John M. Simpson, stem cell project director for the Foundation for Taxpayer and Consumer Rights, said that the agency was making it clear there would be no loophole for eggs that may have been paid for and procured overseas, which he and the Center for Genetics and Society had raised concerns about.
“This loophole is just the latest example of why public oversight and control of Prop. 71 research is so important. This case is a good example that when the public speaks out, policymakers can listen," Simpson said in a press release.
CIRM issued a press release summarizing Monday's decisions by the Standards Working Group. The statement did not detail the mechanism to be used to ensure that payments were not being made for eggs.
Here are the key paragraphs from the release on the standards group recommendations to the Oversight Committee.
Adopt "a broad definition of 'covered stem cell lines' to ensure that human stem cells derived from any source are subject to strict ethical standards. Guidelines for Human Embryonic Stem Cell Research, published by the National Academies, only covered embryonic stem cell lines."Sphere: Related Content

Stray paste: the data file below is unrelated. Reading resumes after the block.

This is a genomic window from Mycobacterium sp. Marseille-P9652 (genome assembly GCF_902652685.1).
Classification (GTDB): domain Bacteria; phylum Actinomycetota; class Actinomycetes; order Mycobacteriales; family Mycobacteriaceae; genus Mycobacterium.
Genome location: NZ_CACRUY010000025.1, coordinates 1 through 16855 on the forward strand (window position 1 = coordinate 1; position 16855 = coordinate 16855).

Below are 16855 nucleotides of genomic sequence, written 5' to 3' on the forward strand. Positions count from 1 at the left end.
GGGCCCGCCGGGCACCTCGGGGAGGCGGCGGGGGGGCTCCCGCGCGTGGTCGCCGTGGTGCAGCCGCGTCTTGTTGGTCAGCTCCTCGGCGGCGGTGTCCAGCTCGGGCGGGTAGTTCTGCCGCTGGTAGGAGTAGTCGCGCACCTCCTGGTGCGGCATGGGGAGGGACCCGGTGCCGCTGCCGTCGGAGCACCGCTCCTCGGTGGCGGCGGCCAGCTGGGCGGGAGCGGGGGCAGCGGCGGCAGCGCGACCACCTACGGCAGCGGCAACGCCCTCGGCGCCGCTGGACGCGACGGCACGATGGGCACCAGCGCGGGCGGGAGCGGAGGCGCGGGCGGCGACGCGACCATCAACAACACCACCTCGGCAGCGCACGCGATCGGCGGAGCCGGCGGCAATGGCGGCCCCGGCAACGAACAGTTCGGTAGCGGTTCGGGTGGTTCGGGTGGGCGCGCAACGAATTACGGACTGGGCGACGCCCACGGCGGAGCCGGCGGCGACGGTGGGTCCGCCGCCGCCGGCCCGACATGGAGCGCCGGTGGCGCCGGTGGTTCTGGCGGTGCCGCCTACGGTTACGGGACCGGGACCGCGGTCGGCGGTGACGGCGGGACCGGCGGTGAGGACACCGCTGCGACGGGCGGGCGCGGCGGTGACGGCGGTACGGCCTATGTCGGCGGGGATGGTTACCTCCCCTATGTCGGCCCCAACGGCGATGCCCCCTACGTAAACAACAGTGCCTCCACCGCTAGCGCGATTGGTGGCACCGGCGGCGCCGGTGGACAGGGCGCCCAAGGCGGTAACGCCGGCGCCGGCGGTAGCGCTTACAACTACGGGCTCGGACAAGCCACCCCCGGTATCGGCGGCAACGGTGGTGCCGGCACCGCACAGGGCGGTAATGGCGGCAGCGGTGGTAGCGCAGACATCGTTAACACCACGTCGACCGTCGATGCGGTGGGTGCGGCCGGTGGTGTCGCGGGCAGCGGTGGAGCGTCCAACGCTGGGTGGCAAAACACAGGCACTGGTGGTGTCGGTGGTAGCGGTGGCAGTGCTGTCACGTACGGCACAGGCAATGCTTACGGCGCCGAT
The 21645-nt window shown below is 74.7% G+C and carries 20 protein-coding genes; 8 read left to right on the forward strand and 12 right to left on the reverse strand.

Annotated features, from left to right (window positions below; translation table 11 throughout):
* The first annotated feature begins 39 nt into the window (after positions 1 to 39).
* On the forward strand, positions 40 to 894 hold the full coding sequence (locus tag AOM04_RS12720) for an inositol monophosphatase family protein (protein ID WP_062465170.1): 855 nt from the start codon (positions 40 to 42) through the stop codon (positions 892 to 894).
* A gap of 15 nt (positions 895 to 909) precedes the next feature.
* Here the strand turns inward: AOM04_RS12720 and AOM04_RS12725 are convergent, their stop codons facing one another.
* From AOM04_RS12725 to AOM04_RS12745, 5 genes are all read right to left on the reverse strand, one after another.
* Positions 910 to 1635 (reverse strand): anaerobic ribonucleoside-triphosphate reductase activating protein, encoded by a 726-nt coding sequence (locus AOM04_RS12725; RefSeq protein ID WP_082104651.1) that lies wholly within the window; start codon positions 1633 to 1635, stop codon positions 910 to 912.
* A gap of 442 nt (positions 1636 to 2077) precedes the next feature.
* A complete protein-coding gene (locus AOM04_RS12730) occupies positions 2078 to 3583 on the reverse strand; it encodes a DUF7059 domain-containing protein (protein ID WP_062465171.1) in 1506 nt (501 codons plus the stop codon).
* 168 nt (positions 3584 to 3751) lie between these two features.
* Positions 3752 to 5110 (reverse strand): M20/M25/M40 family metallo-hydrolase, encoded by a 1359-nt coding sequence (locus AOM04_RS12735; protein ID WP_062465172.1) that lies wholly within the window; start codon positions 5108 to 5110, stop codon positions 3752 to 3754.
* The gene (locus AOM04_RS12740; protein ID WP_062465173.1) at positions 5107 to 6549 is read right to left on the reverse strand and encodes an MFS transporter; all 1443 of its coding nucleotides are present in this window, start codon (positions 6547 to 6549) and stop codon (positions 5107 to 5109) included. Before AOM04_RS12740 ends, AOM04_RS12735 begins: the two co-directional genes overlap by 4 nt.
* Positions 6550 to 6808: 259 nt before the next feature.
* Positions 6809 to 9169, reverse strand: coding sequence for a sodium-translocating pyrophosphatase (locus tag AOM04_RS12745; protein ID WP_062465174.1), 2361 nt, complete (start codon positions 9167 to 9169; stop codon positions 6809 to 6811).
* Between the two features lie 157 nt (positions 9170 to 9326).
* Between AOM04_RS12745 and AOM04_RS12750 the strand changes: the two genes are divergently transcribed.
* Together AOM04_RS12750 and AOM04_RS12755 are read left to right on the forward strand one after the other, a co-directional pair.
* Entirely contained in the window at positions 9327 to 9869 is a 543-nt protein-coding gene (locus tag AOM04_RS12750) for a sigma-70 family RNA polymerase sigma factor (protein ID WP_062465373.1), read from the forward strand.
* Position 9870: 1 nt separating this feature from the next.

Create "a single 'gold' standard intended to ensure that all cell lines used by CIRM-funded researchers are derived according to the highest ethical standards. This revised standard has the practical implication of guaranteeing that all cell lines used by CIRM-funded researchers are derived without payment to egg donors."
Require that "research institutions ensure that oocyte donors do not have to pay for any immediate and short-term complications for oocyte retrieval. The National Academies’ guidelines make no mention of this issue."
"Strengthen existing regulations to make clear that it is not acceptable to provide payments for eggs (beyond reimbursement for expenses) used in CIRM-funded research under any circumstances."
"Reaffirm that the Draft CIRM Regulations go above and beyond state regulations and federal guidelines for assuring that potential eggs donors are fully informed of their decision and the research. Institutional review committees are required to approve a process for determining whether prospective donors have understood the essential aspects of the research, including but not limited to how eggs will be used and the medical risks associated with participation."